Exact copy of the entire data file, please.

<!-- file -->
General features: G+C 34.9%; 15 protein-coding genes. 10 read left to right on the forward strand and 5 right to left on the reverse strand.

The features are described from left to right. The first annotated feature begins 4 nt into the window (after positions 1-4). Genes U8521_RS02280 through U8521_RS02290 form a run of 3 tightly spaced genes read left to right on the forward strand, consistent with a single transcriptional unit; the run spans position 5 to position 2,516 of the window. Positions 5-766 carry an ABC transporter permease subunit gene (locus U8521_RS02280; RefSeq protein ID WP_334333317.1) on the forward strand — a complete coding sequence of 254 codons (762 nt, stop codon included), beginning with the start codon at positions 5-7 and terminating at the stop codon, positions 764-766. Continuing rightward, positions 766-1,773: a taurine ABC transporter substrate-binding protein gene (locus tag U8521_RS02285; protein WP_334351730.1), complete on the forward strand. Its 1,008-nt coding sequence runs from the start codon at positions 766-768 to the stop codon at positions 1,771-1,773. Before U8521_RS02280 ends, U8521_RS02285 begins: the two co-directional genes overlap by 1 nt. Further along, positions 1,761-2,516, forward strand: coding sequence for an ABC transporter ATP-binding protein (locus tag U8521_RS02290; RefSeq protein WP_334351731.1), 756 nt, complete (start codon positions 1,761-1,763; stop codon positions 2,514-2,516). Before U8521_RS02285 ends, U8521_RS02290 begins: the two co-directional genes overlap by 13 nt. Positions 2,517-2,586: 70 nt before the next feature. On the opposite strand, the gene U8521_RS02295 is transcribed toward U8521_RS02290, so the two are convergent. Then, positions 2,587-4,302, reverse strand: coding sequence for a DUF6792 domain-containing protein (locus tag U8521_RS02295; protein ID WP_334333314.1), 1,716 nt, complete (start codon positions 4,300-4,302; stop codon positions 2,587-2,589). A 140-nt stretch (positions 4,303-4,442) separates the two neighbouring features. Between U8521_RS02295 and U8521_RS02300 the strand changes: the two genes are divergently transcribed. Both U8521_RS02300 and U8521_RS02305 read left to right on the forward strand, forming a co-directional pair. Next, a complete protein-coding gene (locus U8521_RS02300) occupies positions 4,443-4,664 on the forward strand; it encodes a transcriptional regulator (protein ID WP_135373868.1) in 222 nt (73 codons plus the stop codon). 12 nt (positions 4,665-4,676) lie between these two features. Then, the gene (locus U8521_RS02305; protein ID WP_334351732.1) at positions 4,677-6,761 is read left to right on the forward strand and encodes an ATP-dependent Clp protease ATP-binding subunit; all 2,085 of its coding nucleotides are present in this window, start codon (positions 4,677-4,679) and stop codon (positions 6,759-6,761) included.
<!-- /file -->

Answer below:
General features: G+C 34.9%; 15 protein-coding genes. 10 read left to right on the forward strand and 5 right to left on the reverse strand.

The features are described from left to right. The first annotated feature begins 4 nt into the window (after positions 1-4). Genes U8521_RS02280 through U8521_RS02290 form a run of 3 tightly spaced genes read left to right on the forward strand, consistent with a single transcriptional unit; the run spans position 5 to position 2,516 of the window. Positions 5-766 carry an ABC transporter permease subunit gene (locus U8521_RS02280; RefSeq protein ID WP_334333317.1) on the forward strand — a complete coding sequence of 254 codons (762 nt, stop codon included), beginning with the start codon at positions 5-7 and terminating at the stop codon, positions 764-766. Continuing rightward, positions 766-1,773: a taurine ABC transporter substrate-binding protein gene (locus tag U8521_RS02285; protein WP_334351730.1), complete on the forward strand. Its 1,008-nt coding sequence runs from the start codon at positions 766-768 to the stop codon at positions 1,771-1,773. Before U8521_RS02280 ends, U8521_RS02285 begins: the two co-directional genes overlap by 1 nt. Further along, positions 1,761-2,516, forward strand: coding sequence for an ABC transporter ATP-binding protein (locus tag U8521_RS02290; RefSeq protein WP_334351731.1), 756 nt, complete (start codon positions 1,761-1,763; stop codon positions 2,514-2,516). Before U8521_RS02285 ends, U8521_RS02290 begins: the two co-directional genes overlap by 13 nt. Positions 2,517-2,586: 70 nt before the next feature. On the opposite strand, the gene U8521_RS02295 is transcribed toward U8521_RS02290, so the two are convergent. Then, positions 2,587-4,302, reverse strand: coding sequence for a DUF6792 domain-containing protein (locus tag U8521_RS02295; protein ID WP_334333314.1), 1,716 nt, complete (start codon positions 4,300-4,302; stop codon positions 2,587-2,589). A 140-nt stretch (positions 4,303-4,442) separates the two neighbouring features. Between U8521_RS02295 and U8521_RS02300 the strand changes: the two genes are divergently transcribed. Both U8521_RS02300 and U8521_RS02305 read left to right on the forward strand, forming a co-directional pair. Next, a complete protein-coding gene (locus U8521_RS02300) occupies positions 4,443-4,664 on the forward strand; it encodes a transcriptional regulator (protein ID WP_135373868.1) in 222 nt (73 codons plus the stop codon). 12 nt (positions 4,665-4,676) lie between these two features. Then, the gene (locus U8521_RS02305; protein ID WP_334351732.1) at positions 4,677-6,761 is read left to right on the forward strand and encodes an ATP-dependent Clp protease ATP-binding subunit; all 2,085 of its coding nucleotides are present in this window, start codon (positions 4,677-4,679) and stop codon (positions 6,759-6,761) included.